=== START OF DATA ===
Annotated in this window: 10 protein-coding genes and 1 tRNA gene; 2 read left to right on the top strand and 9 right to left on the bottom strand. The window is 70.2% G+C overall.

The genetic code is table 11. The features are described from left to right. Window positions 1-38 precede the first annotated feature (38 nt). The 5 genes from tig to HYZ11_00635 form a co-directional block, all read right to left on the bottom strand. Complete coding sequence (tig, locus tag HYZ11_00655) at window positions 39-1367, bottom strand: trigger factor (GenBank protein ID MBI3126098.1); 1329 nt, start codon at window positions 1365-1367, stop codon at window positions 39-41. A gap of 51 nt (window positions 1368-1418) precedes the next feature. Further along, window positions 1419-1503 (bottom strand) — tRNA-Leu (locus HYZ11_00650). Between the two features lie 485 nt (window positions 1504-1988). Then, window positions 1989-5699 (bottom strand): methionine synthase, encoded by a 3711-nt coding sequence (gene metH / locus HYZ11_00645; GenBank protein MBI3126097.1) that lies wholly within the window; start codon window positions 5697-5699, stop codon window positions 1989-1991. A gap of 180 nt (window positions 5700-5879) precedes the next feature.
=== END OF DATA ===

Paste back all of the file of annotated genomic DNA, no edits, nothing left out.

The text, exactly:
Annotated in this window: 10 protein-coding genes and 1 tRNA gene; 2 read left to right on the top strand and 9 right to left on the bottom strand. The window is 70.2% G+C overall.

The genetic code is table 11. The features are described from left to right. Window positions 1-38 precede the first annotated feature (38 nt). The 5 genes from tig to HYZ11_00635 form a co-directional block, all read right to left on the bottom strand. Complete coding sequence (tig, locus tag HYZ11_00655) at window positions 39-1367, bottom strand: trigger factor (GenBank protein ID MBI3126098.1); 1329 nt, start codon at window positions 1365-1367, stop codon at window positions 39-41. A gap of 51 nt (window positions 1368-1418) precedes the next feature. Further along, window positions 1419-1503 (bottom strand) — tRNA-Leu (locus HYZ11_00650). Between the two features lie 485 nt (window positions 1504-1988). Then, window positions 1989-5699 (bottom strand): methionine synthase, encoded by a 3711-nt coding sequence (gene metH / locus HYZ11_00645; GenBank protein MBI3126097.1) that lies wholly within the window; start codon window positions 5697-5699, stop codon window positions 1989-1991. A gap of 180 nt (window positions 5700-5879) precedes the next feature.